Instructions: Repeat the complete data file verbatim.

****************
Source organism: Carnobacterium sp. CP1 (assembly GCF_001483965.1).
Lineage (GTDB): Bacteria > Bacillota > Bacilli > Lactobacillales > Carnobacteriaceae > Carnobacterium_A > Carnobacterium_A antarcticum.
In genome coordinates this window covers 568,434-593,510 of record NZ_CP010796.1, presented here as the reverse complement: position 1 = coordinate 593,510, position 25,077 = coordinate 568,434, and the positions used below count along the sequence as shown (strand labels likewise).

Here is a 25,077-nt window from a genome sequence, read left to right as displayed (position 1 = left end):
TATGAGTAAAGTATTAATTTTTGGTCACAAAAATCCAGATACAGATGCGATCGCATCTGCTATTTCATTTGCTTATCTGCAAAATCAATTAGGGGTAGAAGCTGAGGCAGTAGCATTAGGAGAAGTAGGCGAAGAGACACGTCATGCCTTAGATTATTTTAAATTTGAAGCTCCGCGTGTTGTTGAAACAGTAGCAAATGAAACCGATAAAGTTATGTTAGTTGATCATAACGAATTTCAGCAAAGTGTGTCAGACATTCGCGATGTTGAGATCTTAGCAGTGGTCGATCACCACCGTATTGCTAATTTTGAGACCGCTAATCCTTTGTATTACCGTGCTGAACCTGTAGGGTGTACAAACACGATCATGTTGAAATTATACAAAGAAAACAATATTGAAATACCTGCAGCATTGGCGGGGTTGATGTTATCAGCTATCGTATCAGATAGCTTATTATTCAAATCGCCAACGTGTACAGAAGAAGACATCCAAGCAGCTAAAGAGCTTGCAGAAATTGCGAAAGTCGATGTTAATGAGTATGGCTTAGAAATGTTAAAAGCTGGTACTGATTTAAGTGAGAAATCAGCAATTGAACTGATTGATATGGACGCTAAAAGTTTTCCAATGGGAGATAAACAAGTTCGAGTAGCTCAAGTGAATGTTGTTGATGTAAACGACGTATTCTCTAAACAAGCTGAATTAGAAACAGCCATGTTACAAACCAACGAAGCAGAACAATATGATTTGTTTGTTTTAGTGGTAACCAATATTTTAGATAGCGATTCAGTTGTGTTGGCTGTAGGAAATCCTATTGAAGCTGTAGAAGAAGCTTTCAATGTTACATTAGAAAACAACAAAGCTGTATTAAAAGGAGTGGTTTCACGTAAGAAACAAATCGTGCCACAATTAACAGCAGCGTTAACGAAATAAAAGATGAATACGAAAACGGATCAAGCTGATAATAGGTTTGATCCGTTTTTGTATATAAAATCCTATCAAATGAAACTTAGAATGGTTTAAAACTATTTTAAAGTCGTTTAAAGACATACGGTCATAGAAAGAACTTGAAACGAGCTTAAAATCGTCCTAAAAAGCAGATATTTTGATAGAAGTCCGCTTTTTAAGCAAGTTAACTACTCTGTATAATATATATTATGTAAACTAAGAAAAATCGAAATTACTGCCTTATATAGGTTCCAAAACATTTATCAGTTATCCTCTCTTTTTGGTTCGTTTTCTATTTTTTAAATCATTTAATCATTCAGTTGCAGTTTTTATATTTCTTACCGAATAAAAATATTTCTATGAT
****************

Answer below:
Source organism: Carnobacterium sp. CP1 (assembly GCF_001483965.1).
Lineage (GTDB): Bacteria > Bacillota > Bacilli > Lactobacillales > Carnobacteriaceae > Carnobacterium_A > Carnobacterium_A antarcticum.
In genome coordinates this window covers 568,434-593,510 of record NZ_CP010796.1, presented here as the reverse complement: position 1 = coordinate 593,510, position 25,077 = coordinate 568,434, and the positions used below count along the sequence as shown (strand labels likewise).

Here is a 25,077-nt window from a genome sequence, read left to right as displayed (position 1 = left end):
TATGAGTAAAGTATTAATTTTTGGTCACAAAAATCCAGATACAGATGCGATCGCATCTGCTATTTCATTTGCTTATCTGCAAAATCAATTAGGGGTAGAAGCTGAGGCAGTAGCATTAGGAGAAGTAGGCGAAGAGACACGTCATGCCTTAGATTATTTTAAATTTGAAGCTCCGCGTGTTGTTGAAACAGTAGCAAATGAAACCGATAAAGTTATGTTAGTTGATCATAACGAATTTCAGCAAAGTGTGTCAGACATTCGCGATGTTGAGATCTTAGCAGTGGTCGATCACCACCGTATTGCTAATTTTGAGACCGCTAATCCTTTGTATTACCGTGCTGAACCTGTAGGGTGTACAAACACGATCATGTTGAAATTATACAAAGAAAACAATATTGAAATACCTGCAGCATTGGCGGGGTTGATGTTATCAGCTATCGTATCAGATAGCTTATTATTCAAATCGCCAACGTGTACAGAAGAAGACATCCAAGCAGCTAAAGAGCTTGCAGAAATTGCGAAAGTCGATGTTAATGAGTATGGCTTAGAAATGTTAAAAGCTGGTACTGATTTAAGTGAGAAATCAGCAATTGAACTGATTGATATGGACGCTAAAAGTTTTCCAATGGGAGATAAACAAGTTCGAGTAGCTCAAGTGAATGTTGTTGATGTAAACGACGTATTCTCTAAACAAGCTGAATTAGAAACAGCCATGTTACAAACCAACGAAGCAGAACAATATGATTTGTTTGTTTTAGTGGTAACCAATATTTTAGATAGCGATTCAGTTGTGTTGGCTGTAGGAAATCCTATTGAAGCTGTAGAAGAAGCTTTCAATGTTACATTAGAAAACAACAAAGCTGTATTAAAAGGAGTGGTTTCACGTAAGAAACAAATCGTGCCACAATTAACAGCAGCGTTAACGAAATAAAAGATGAATACGAAAACGGATCAAGCTGATAATAGGTTTGATCCGTTTTTGTATATAAAATCCTATCAAATGAAACTTAGAATGGTTTAAAACTATTTTAAAGTCGTTTAAAGACATACGGTCATAGAAAGAACTTGAAACGAGCTTAAAATCGTCCTAAAAAGCAGATATTTTGATAGAAGTCCGCTTTTTAAGCAAGTTAACTACTCTGTATAATATATATTATGTAAACTAAGAAAAATCGAAATTACTGCCTTATATAGGTTCCAAAACATTTATCAGTTATCCTCTCTTTTTGGTTCGTTTTCTATTTTTTAAATCATTTAATCATTCAGTTGCAGTTTTTATATTTCTTACCGAATAAAAATATTTCTATGAT